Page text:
Attentive to recent trends like rising energy prices, Transition Colorado is leading a coalition of grassroots organizations to promote food localization in Boulder County. This effort includes: creating vehicles for local capital formation to support new or expanded local food businesses; underwriting an innovative local food-distribution enterprise; and commissioning this study and a linked strategic plan to help focus these initiatives.

The study begins by analyzing the food system in Boulder County, and then examines the economic impacts of the county moving a quarter of the way toward fully meeting local demand for food with local production, processing, and distribution. It suggests that this 25% shift could create 1,899 new jobs, providing work for more than one in seven unemployed residents. It could increase annual wages in the county by $81 million, gross county product by $138 million, and state and local business taxes by $12 million.

The analysis is then extended to North Central Colorado (representing two-thirds of the population in the state) and to the entire state of Colorado, and shows how a 25% shift could create 24,037 jobs and 31,022 jobs for these two areas, respectively.

At whatever scale the 25% shift is undertaken, it also delivers myriad other benefits, including: increasing the food security of people who suffer from obesity and Type-II diabetes; improving air and water quality and lowering the local carbon footprint; attracting tourists; supporting local entrepreneurship; and boosting civic pride.

Standing in the way of the 25% shift are formidable obstacles. New workforce training and entrepreneurship initiatives are imperative for the managers and staff of these new or expanded local food enterprises. Land must be secured for new farms. New capital is needed. And consumers in the region must be further educated about the benefits of local food and the opportunities for buying it. Within Boulder County, the biggest challenge is land. For the full benefits of the 25% shift to be realized in Boulder County, it will probably be necessary to convert farmland from resource-intensive commodity agriculture to bio-intensive local food growing. A shift in local diets, towards less meat, also will help make the shift more feasible.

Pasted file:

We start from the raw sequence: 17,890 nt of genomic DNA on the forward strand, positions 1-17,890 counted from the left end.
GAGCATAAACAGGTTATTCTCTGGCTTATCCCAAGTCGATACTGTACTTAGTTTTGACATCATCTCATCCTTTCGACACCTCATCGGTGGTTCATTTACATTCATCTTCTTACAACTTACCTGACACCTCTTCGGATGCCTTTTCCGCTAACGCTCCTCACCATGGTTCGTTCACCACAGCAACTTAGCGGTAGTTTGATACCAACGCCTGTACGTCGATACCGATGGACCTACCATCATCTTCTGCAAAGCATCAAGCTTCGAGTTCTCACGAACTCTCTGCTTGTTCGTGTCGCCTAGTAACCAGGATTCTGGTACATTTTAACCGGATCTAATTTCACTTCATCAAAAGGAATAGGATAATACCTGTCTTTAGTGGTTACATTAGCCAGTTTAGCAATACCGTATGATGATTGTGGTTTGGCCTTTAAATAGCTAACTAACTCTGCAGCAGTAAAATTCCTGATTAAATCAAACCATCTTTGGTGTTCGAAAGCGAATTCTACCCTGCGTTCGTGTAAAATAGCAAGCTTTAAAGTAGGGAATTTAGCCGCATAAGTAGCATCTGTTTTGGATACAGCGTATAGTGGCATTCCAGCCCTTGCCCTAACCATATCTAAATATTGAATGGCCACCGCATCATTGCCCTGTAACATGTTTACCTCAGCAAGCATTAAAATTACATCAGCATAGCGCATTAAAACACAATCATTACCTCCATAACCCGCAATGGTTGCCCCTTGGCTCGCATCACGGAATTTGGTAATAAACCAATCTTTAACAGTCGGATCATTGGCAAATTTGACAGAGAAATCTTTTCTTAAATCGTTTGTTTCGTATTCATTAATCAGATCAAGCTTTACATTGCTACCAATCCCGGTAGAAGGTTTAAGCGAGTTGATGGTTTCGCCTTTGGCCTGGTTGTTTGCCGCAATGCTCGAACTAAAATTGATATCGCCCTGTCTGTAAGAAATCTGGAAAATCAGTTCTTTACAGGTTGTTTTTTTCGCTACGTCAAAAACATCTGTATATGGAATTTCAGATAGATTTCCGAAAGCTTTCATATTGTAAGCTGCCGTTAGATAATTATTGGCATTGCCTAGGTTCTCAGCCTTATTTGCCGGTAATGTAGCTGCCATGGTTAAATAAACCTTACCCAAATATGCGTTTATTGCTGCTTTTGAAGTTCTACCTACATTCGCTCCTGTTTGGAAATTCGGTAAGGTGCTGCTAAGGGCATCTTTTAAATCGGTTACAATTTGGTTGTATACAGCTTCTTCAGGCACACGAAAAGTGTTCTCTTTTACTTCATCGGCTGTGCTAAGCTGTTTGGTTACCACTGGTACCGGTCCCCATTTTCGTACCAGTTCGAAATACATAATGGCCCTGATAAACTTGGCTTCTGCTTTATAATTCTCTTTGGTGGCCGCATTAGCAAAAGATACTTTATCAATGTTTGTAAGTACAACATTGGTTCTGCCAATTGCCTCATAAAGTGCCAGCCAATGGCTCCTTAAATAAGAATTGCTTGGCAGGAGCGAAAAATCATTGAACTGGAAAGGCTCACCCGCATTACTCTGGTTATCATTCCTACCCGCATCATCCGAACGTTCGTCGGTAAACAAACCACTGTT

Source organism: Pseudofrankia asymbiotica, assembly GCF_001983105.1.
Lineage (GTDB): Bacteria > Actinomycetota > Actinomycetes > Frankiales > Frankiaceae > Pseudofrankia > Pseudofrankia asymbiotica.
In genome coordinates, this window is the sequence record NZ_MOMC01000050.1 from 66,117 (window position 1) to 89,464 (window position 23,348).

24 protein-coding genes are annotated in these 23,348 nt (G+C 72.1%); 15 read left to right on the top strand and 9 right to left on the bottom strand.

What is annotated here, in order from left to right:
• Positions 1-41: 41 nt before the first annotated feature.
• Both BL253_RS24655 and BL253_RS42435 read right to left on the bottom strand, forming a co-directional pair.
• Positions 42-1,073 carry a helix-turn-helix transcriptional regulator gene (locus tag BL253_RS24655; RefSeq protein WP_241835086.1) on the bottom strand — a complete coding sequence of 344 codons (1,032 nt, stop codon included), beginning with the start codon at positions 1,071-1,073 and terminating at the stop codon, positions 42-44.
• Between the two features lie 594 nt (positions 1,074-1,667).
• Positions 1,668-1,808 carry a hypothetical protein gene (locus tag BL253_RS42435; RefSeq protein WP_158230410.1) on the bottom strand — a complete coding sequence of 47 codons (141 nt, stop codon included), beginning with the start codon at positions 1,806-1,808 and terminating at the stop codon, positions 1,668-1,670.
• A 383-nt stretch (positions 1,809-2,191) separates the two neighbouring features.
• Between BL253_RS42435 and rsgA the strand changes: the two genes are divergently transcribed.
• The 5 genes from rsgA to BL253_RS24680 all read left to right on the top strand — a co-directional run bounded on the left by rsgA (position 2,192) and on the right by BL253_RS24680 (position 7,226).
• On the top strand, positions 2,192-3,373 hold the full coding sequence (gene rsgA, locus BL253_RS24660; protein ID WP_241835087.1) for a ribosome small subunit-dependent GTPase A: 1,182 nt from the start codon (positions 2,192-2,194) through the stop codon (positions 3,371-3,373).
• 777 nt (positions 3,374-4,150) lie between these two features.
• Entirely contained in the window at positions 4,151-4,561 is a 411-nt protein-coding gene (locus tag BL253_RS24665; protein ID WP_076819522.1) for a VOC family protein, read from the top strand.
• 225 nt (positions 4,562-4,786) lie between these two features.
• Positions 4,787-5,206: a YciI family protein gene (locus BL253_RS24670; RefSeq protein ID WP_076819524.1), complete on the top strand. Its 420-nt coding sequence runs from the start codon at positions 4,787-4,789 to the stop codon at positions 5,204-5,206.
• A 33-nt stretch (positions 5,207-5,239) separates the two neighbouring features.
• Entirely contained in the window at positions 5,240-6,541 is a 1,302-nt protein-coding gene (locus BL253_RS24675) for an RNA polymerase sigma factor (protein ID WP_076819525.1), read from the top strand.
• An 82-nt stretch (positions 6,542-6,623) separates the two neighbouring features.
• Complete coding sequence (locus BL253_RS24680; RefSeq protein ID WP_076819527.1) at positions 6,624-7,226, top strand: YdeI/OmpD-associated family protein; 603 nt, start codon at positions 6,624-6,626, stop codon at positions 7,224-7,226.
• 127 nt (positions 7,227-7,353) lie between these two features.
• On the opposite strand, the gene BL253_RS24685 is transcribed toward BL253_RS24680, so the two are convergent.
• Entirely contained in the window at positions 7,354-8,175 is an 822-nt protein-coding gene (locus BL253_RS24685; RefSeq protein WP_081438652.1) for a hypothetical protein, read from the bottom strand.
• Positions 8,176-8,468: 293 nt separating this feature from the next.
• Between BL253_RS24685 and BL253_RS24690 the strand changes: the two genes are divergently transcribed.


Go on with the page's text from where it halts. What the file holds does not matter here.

To overcome these obstacles, we offer several ideas for programs and investment priorities. In a period of fiscal austerity, we argue, the priority must be to create “meta-businesses”that can support the local food movement on a cash-positive basis. For example, to mobilize consumers in the region to buy local food, we suggest creating local debit, credit, and gift cards, and purchasing platforms that better connect local food businesses to one another and to government procurement agencies. The final proposal we offer is a Boulder County Food Authority that might sell tax-exempt municipal bonds that in turn help to collateralize loans from local banks and credit unions to high-priority local food businesses.